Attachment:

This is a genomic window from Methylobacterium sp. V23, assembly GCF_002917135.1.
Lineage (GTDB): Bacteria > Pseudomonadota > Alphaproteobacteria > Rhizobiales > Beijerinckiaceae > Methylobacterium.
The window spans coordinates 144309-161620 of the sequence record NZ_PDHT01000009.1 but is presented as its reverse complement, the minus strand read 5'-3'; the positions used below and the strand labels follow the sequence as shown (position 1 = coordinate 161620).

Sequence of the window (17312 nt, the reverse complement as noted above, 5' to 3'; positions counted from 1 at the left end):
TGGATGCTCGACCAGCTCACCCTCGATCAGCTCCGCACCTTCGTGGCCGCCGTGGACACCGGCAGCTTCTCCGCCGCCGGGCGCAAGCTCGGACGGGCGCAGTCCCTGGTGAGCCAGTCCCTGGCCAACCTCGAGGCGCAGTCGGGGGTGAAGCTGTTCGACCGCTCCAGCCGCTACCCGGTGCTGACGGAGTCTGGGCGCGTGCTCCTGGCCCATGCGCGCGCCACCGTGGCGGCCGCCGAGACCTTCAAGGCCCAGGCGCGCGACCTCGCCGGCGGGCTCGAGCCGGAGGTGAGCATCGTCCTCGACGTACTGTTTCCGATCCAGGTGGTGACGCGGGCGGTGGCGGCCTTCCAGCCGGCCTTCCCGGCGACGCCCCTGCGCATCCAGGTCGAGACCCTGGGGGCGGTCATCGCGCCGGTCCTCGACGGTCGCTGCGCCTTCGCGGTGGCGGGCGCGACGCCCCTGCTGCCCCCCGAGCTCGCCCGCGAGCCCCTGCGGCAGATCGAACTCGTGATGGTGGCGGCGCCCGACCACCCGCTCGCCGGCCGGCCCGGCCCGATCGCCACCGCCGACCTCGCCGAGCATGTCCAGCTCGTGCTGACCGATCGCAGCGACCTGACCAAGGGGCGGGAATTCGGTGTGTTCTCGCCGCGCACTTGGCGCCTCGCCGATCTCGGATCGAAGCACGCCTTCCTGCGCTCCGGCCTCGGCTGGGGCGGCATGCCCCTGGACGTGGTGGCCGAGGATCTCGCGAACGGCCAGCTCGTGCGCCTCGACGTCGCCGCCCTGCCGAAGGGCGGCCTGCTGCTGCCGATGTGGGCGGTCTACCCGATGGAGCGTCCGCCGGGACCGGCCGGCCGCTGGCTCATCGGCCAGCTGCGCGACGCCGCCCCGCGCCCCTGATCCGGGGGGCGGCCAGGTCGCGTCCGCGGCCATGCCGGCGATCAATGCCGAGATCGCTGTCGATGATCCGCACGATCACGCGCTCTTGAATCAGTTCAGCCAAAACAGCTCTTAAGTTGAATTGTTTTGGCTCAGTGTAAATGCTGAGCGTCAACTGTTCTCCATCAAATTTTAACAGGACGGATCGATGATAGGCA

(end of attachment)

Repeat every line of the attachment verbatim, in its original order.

This is a genomic window from Methylobacterium sp. V23, assembly GCF_002917135.1.
Lineage (GTDB): Bacteria > Pseudomonadota > Alphaproteobacteria > Rhizobiales > Beijerinckiaceae > Methylobacterium.
The window spans coordinates 144309-161620 of the sequence record NZ_PDHT01000009.1 but is presented as its reverse complement, the minus strand read 5'-3'; the positions used below and the strand labels follow the sequence as shown (position 1 = coordinate 161620).

Sequence of the window (17312 nt, the reverse complement as noted above, 5' to 3'; positions counted from 1 at the left end):
TGGATGCTCGACCAGCTCACCCTCGATCAGCTCCGCACCTTCGTGGCCGCCGTGGACACCGGCAGCTTCTCCGCCGCCGGGCGCAAGCTCGGACGGGCGCAGTCCCTGGTGAGCCAGTCCCTGGCCAACCTCGAGGCGCAGTCGGGGGTGAAGCTGTTCGACCGCTCCAGCCGCTACCCGGTGCTGACGGAGTCTGGGCGCGTGCTCCTGGCCCATGCGCGCGCCACCGTGGCGGCCGCCGAGACCTTCAAGGCCCAGGCGCGCGACCTCGCCGGCGGGCTCGAGCCGGAGGTGAGCATCGTCCTCGACGTACTGTTTCCGATCCAGGTGGTGACGCGGGCGGTGGCGGCCTTCCAGCCGGCCTTCCCGGCGACGCCCCTGCGCATCCAGGTCGAGACCCTGGGGGCGGTCATCGCGCCGGTCCTCGACGGTCGCTGCGCCTTCGCGGTGGCGGGCGCGACGCCCCTGCTGCCCCCCGAGCTCGCCCGCGAGCCCCTGCGGCAGATCGAACTCGTGATGGTGGCGGCGCCCGACCACCCGCTCGCCGGCCGGCCCGGCCCGATCGCCACCGCCGACCTCGCCGAGCATGTCCAGCTCGTGCTGACCGATCGCAGCGACCTGACCAAGGGGCGGGAATTCGGTGTGTTCTCGCCGCGCACTTGGCGCCTCGCCGATCTCGGATCGAAGCACGCCTTCCTGCGCTCCGGCCTCGGCTGGGGCGGCATGCCCCTGGACGTGGTGGCCGAGGATCTCGCGAACGGCCAGCTCGTGCGCCTCGACGTCGCCGCCCTGCCGAAGGGCGGCCTGCTGCTGCCGATGTGGGCGGTCTACCCGATGGAGCGTCCGCCGGGACCGGCCGGCCGCTGGCTCATCGGCCAGCTGCGCGACGCCGCCCCGCGCCCCTGATCCGGGGGGCGGCCAGGTCGCGTCCGCGGCCATGCCGGCGATCAATGCCGAGATCGCTGTCGATGATCCGCACGATCACGCGCTCTTGAATCAGTTCAGCCAAAACAGCTCTTAAGTTGAATTGTTTTGGCTCAGTGTAAATGCTGAGCGTCAACTGTTCTCCATCAAATTTTAACAGGACGGATCGATGATAGGCA